Of course, some are not impressed with all the sordid revelation of what they always assume is second nature to most government officials. In the usual Nigerian cynicism of seeing the “handwriting on the wall” and concluding it could possibly be a fake, they see the whole exercise as all sound and fury without possible action thereafter. For this set of Nigerians, the probe’s only value is its real life ‘entertainment’ value that soon fades into darkness after the show. In this pessimistic view, they have a repertoire of precedents in our history to back their positions of “more heat than light” according to writer.

One also note that political parties, civil society organisations and individuals have latched on to the probe as anchor for call for a comprehensive probe of the last administration or specific individuals whose role in the whole depressing saga is less than salutary.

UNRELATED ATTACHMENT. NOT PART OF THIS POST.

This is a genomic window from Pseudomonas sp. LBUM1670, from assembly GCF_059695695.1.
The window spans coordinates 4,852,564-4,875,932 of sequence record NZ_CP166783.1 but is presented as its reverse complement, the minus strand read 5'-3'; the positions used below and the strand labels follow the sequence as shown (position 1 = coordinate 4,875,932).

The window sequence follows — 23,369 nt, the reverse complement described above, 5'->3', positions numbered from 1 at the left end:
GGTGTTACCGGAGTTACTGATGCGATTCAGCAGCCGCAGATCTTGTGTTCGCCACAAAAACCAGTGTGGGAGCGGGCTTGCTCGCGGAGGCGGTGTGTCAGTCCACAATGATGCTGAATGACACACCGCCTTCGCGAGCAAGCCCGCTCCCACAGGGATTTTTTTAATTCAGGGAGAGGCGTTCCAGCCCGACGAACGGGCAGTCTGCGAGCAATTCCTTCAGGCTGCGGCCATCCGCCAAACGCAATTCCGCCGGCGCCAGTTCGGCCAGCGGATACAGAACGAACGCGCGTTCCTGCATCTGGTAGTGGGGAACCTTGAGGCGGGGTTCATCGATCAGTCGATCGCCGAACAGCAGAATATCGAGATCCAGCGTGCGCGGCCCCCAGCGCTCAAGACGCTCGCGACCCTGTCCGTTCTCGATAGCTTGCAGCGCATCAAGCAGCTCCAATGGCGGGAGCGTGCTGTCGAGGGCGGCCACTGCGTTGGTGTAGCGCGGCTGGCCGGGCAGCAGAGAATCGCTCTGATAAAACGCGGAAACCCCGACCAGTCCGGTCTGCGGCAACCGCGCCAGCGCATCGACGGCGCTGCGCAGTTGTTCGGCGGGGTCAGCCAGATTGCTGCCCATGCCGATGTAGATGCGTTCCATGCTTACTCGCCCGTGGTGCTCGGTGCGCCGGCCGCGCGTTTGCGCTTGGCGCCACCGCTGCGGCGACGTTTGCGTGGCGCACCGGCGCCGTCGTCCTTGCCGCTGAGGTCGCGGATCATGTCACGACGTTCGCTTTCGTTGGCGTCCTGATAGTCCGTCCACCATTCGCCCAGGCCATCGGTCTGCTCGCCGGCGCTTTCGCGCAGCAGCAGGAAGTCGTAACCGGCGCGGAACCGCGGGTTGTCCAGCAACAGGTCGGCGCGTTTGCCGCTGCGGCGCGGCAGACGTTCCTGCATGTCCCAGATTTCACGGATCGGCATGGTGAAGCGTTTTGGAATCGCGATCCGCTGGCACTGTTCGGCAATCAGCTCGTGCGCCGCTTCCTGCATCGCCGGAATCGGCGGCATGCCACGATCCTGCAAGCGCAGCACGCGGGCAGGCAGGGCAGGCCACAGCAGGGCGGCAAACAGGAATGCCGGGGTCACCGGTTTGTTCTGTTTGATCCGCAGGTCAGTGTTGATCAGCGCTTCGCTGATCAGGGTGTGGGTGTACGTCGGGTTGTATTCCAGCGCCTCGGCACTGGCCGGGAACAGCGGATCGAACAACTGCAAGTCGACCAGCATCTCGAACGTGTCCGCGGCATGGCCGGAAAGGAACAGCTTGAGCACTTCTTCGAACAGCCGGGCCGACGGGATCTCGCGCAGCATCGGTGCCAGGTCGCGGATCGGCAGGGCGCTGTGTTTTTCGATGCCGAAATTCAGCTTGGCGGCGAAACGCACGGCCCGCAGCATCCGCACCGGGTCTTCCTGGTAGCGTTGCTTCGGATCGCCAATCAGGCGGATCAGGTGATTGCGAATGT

All these reactions are all well and good but there are others that are either based on ignorance or portend attempt to rubbish the work of the probe panel. In the first group are those who mistakenly assume that the House of Representatives committee has prosecutors’ and judicial power to sanction any indicted persons from their investigation and report. From this assumption comes the conclusion that at the end of the day the House will not do anything to the outcome of the investigative hearing as it happened in the past. But this misconception would not arise if such persons are appreciative of the role of the legislature in a democratic system with three arms.